Police chiefs around the country publicly condemned the actions of the Minneapolis officer who was seen in a video kneeling on the neck of a prone black man who struggled and gasped for breath for nearly eight minutes. The man, George Floyd, 46, who was unarmed and surrounded by police as he lay on the ground, died in custody on Monday.
The footage triggered near-universal outrage, including among law enforcement officials. Four Minneapolis officers were fired the next day, as local and federal authorities launched an investigation. Minneapolis was rocked by protests that turned violent.
The arresting officer, Derek Chauvin, is a 19-year veteran who has been the subject of a dozen police conduct complaints that resulted in no disciplinary action. Chauvin’s use of his knee to pin Floyd to the ground was a technique not approved by the city’s police department, and it drew widespread condemnation from U.S. police officials.
In a video shot by a bystander, Floyd can be heard pleading with the officer, “Please, please, please, I can’t breathe.”
William Johnson, executive director of the National Association of Police Organizations, said he “can’t see any legal justification, any self-defense justification or any moral justification” for Chauvin’s actions.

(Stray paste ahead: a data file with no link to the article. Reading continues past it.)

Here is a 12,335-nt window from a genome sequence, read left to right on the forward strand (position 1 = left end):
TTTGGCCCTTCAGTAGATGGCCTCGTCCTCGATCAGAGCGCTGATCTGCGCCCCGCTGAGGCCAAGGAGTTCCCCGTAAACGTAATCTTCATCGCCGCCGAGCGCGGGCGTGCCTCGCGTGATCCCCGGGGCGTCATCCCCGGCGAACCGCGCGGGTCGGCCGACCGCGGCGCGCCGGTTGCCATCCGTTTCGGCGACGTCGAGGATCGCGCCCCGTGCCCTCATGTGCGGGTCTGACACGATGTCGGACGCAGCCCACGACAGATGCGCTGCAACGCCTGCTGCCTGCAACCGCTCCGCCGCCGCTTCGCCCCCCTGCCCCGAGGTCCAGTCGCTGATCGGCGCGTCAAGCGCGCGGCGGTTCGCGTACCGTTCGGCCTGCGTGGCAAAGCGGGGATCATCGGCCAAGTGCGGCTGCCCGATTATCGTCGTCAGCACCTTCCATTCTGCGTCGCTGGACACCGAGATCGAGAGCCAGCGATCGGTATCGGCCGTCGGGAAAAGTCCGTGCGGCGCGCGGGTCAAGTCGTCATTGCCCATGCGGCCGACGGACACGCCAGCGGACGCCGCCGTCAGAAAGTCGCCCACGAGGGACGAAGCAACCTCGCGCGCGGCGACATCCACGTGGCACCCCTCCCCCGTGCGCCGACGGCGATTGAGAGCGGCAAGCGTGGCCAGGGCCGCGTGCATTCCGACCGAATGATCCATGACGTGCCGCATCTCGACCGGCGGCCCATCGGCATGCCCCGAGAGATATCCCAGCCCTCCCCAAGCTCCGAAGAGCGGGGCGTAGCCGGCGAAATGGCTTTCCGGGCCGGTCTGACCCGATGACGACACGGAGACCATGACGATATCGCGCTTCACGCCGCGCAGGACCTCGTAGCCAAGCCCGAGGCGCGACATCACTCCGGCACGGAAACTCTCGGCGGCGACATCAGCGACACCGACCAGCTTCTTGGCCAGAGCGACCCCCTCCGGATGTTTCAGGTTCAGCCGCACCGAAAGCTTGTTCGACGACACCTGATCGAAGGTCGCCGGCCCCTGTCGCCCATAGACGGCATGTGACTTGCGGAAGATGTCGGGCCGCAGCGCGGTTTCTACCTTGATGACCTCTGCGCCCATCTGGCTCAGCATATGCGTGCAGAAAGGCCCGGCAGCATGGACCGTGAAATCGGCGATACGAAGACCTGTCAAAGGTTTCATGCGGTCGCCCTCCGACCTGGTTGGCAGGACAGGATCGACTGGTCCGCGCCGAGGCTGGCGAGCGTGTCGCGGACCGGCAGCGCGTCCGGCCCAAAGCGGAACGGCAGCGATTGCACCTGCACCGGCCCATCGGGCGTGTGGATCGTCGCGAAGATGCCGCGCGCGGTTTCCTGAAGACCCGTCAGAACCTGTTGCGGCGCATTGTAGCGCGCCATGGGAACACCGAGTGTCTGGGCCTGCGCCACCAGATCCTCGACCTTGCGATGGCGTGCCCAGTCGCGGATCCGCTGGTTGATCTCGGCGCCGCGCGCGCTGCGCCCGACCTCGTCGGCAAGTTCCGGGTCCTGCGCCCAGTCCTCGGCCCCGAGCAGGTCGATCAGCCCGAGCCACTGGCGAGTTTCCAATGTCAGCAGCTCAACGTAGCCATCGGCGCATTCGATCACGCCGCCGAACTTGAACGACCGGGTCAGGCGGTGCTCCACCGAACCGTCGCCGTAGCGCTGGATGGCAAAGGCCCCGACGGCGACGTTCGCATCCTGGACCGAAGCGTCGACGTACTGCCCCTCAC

Floyd’s case drew immediate comparisons, including by New York Gov. Andrew Cuomo, to the death of Eric Garner, who died after being placed in a chokehold by an NYPD officer in 2014. The officer, Daniel Pantaleo, was vigorously defended by the city’s police union, and many fellow officers supported his actions. Garner was also unarmed, but he was on his feet and arguing with officers when he was grabbed from behind.
Floyd, who worked as a security guard at a nightclub, was handcuffed and on the ground. Police had been called to the scene by a store owner who believed a customer was trying to pass a counterfeit bill.
“I haven’t heard anybody justify this,” Houston Police Chief Art Acevedo told the Wall Street Journal, adding that he couldn’t recall such unanimous condemnation of an officer’s actions by fellow police officers.